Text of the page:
Chris Davis hit well in limited action with Texas earlier this season, but the Rangers don’t seem particularly interested in giving him another extended opportunity. So instead he’s destroying Triple-A pitching.
Davis has hit .374 with 19 homers and 52 RBIs in 33 games at Triple-A. Admittedly the Pacific Coast League is very hitter-friendly and that monstrous production comes with Davis’ usual lack of strike-zone control in the form of a 41/9 K/BB ratio, but his OPS is a ridiculous 1.300.
Including his previous Triple-A stints Davis has now hit .335 with a 1.000 OPS in 211 games there, so at this point it seems pretty obvious that the 25-year-old has nothing left to prove in the minors. Unfortunately in the majors he’s hit just .231 with a .701 OPS in 179 games since his strong half-season debut in 2008, striking out 208 times in 612 trips to the plate.
Davis explained during spring training that he’d rather be traded than head back to Triple-A and the Rangers didn’t oblige then, but whether they call him up or start shopping him around it’ll be tough to simply keep him stashed in the minors for much longer.
They played the Futures Game yesterday, pitting the top prospects from the United States against the top prospects from the rest of the world. You most likely missed it because, for reasons that have still yet to be adequately explained to me, the game takes place on Sunday afternoon, when literally all 30 major league teams are in action. Oh well.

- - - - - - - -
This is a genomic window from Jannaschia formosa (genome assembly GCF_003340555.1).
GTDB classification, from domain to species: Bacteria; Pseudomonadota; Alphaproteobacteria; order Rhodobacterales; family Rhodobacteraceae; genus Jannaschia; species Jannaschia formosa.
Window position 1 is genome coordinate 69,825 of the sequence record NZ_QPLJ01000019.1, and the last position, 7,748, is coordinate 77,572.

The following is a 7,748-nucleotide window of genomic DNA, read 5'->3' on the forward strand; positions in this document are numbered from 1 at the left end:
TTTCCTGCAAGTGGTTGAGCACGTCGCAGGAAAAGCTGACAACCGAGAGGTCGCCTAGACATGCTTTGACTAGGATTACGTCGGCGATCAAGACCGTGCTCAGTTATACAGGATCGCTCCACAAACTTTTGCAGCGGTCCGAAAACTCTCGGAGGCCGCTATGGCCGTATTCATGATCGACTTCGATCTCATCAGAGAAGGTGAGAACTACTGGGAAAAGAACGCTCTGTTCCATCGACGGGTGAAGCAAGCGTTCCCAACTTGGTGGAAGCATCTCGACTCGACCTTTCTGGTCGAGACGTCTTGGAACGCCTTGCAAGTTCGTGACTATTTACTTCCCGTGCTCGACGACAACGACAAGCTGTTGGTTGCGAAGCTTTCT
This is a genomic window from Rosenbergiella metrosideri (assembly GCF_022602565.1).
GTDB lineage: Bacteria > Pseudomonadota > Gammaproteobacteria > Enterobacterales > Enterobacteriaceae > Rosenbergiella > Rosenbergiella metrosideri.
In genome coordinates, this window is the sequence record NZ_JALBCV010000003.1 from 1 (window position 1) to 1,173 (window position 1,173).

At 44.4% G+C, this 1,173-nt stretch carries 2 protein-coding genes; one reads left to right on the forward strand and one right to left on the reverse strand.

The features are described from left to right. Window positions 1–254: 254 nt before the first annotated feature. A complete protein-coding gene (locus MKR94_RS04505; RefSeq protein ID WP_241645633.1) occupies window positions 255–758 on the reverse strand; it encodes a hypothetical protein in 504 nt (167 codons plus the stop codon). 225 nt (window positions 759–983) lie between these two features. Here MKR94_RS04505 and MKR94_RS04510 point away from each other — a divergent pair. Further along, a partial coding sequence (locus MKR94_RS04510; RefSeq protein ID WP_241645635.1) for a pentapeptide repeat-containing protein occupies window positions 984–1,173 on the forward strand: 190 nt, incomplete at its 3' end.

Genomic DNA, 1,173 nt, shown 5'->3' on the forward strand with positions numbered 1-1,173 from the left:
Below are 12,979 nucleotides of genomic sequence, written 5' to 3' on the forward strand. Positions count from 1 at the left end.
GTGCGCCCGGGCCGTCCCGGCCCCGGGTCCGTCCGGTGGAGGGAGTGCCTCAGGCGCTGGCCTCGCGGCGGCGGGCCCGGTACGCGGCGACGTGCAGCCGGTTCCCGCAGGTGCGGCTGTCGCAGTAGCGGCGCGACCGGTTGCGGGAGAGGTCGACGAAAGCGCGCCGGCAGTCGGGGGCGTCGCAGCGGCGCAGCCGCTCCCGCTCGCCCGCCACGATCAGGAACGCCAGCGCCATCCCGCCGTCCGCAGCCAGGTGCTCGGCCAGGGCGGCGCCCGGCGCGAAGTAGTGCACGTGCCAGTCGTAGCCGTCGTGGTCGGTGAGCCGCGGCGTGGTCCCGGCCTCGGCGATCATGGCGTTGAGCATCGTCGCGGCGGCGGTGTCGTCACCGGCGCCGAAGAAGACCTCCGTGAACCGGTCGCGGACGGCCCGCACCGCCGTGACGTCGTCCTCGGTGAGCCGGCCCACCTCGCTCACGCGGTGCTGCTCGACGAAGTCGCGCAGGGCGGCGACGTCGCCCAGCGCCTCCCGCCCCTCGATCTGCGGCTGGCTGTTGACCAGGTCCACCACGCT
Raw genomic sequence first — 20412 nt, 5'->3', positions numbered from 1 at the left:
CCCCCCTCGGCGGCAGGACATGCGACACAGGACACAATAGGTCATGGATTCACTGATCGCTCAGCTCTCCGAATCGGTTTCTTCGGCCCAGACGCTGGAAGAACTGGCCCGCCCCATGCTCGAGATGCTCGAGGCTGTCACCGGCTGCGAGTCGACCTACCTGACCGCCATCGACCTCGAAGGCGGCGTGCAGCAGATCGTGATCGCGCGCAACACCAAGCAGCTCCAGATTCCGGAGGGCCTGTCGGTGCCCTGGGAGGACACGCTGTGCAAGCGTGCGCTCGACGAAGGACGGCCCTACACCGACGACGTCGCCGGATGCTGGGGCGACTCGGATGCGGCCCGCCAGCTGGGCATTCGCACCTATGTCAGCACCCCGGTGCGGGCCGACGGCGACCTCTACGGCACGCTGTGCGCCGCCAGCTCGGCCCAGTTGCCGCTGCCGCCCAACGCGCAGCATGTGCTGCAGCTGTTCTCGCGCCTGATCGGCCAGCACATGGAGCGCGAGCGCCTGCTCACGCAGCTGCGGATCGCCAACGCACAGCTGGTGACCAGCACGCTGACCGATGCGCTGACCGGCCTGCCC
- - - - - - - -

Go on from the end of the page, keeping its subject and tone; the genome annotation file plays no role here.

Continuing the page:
If you did happen to see it, however, you saw a lot of bombast, as the two teams combined for eight home runs, with Team USA prevailing, 10-6. It was the United States’ eighth win in the past nine Futures Games.
Yusniel Diaz of the Dodgers system hit two homers — he was the first one to do that in a Futures Game since Alfonso Soriano did it back in 1999 — but Taylor Trammell of the Reds system was the game MVP following his 2-for-2 (HR, 3B) performance. Other highlights involved Reds pitching prospect Hunter Greene, who threw 19 fastballs among his 27 pitches, each and every one of them hitting triple digits, with one registering at 103.1 m.p.h. Not that velocity is everything: a 102.3 m.p.h. pitch he threw ended up being deposited over the fence for a two-run homer by Luis Alexander Basabe of the White Sox system.
Also of note was a homer from Ke’Bryan Hayes of the Pirates system. Notable for it breaking a tie and putting the U.S. up by two, but also notable because Ke’Bryan is the son of former big leaguer Charlie Hayes. Feel old yet?
There was a lot of back and forth, and certainly a lot of bombast, but the U.S. took its final lead on a wild pitch. Here are some highlights:
Here’s hoping, in the future, the Futures Game is moved to Sunday evening or even Monday where people will have a better chance of seeing it.